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- Aronow, W.S. Compr Ther (2007) 33: 174. doi:10.1007/s12019-007-8021-8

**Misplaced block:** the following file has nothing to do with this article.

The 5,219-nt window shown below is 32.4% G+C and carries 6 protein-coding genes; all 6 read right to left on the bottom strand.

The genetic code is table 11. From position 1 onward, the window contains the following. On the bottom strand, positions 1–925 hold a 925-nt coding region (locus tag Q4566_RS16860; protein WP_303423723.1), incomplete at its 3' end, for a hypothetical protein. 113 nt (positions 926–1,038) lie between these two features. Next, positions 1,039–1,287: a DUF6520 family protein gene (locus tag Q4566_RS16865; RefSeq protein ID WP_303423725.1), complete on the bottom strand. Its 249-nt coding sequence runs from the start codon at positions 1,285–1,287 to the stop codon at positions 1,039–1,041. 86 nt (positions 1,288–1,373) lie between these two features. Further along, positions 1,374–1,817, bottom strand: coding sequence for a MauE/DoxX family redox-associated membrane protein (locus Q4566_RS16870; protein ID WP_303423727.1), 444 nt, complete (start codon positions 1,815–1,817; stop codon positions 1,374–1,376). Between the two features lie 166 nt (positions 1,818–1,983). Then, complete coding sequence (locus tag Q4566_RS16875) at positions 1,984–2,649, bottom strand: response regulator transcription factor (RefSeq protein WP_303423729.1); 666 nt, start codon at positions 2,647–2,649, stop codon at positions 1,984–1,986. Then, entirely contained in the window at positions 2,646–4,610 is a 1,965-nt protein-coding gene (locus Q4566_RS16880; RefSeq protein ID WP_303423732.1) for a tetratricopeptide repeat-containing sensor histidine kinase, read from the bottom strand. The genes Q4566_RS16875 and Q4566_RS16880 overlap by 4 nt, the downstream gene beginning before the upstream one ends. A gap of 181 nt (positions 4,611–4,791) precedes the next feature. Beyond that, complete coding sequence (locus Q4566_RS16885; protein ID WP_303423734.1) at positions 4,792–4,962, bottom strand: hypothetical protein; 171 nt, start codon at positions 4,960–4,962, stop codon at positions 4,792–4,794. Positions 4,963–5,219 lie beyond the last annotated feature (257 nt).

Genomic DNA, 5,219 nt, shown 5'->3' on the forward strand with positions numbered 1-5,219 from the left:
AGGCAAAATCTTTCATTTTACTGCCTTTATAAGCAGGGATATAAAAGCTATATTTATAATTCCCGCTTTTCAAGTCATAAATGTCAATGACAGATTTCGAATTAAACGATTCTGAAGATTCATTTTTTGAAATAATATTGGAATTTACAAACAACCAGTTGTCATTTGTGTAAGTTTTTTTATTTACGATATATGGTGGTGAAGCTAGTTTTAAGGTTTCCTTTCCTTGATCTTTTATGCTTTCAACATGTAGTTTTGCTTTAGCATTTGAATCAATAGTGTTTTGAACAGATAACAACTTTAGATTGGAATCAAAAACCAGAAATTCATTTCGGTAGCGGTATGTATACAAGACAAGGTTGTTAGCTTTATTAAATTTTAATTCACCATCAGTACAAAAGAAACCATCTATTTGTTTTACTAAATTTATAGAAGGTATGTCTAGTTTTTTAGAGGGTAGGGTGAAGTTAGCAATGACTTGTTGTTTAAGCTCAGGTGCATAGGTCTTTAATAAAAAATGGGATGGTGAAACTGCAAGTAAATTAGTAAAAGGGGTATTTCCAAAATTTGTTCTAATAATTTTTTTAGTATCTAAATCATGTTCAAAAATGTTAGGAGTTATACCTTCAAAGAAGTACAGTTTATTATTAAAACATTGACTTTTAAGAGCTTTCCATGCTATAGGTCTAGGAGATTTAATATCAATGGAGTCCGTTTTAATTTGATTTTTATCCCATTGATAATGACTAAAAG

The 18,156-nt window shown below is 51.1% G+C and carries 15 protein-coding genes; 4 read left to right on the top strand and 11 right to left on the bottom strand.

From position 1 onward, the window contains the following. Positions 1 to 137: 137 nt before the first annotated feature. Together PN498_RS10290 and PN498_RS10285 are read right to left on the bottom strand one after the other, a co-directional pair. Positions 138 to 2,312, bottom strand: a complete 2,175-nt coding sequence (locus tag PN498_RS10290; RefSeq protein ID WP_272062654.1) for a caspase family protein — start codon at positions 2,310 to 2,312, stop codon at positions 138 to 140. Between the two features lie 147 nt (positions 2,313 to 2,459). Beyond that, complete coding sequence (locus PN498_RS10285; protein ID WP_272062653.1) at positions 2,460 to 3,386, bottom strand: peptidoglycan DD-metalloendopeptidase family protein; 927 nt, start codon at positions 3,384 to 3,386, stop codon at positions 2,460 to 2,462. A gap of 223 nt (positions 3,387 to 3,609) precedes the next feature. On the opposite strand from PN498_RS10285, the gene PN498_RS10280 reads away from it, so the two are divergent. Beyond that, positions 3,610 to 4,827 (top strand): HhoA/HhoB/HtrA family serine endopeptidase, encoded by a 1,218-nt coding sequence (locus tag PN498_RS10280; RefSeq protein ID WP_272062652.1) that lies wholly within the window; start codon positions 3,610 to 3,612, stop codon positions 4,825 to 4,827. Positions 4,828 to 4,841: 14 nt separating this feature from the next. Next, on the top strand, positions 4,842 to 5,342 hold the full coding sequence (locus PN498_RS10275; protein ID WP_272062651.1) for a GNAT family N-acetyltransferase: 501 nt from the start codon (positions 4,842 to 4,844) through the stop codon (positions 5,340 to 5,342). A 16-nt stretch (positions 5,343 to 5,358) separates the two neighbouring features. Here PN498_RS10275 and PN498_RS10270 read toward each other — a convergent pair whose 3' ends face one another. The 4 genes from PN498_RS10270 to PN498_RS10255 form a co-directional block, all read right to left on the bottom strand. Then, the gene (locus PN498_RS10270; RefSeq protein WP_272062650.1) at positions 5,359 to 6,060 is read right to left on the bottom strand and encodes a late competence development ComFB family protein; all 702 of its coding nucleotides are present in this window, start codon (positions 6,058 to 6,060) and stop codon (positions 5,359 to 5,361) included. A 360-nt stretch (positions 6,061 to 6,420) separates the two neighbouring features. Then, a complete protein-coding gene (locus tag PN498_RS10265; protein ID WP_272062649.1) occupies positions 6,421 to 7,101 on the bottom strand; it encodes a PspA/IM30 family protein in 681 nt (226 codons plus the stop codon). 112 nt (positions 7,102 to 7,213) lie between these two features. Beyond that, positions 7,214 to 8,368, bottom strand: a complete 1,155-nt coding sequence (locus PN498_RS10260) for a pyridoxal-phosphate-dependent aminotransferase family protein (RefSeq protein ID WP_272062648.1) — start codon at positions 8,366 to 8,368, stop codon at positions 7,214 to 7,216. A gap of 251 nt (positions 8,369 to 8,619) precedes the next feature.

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Patients with aortic stenosis (AS) have an increased prevalence of coronary risk factors, coronary artery disease, and other atherosclerotic vascular disease and an increased incidence of coronary events and death. Statins may reduce the progression of AS. Angina pectoris, syncope or near syncope, and heart failure are the three classic manifestations of severe AS. Prolonged duration and late peaking of an aortic systolic ejection murmur best differentiate severe AS from mild AS on physical examination. Doppler echocardiography is used to diagnose the presence and severity of AS. Once symptoms develop, aortic valve replacement (AVR) should be performed in patients with severe or moderate AS. Warfarin should be administered indefinitely after AVR in patients with a mechanical aortic valve and in patients with a bioprosthetic aortic valve who have either atrial fibrillation, prior thromboembolism, left ventricular systolic dysfunction, or a hypercoagulable condition. Patients with a bioprosthetic aortic valve without any of these four risk factors should be treated with aspirin 75–100 mg daily.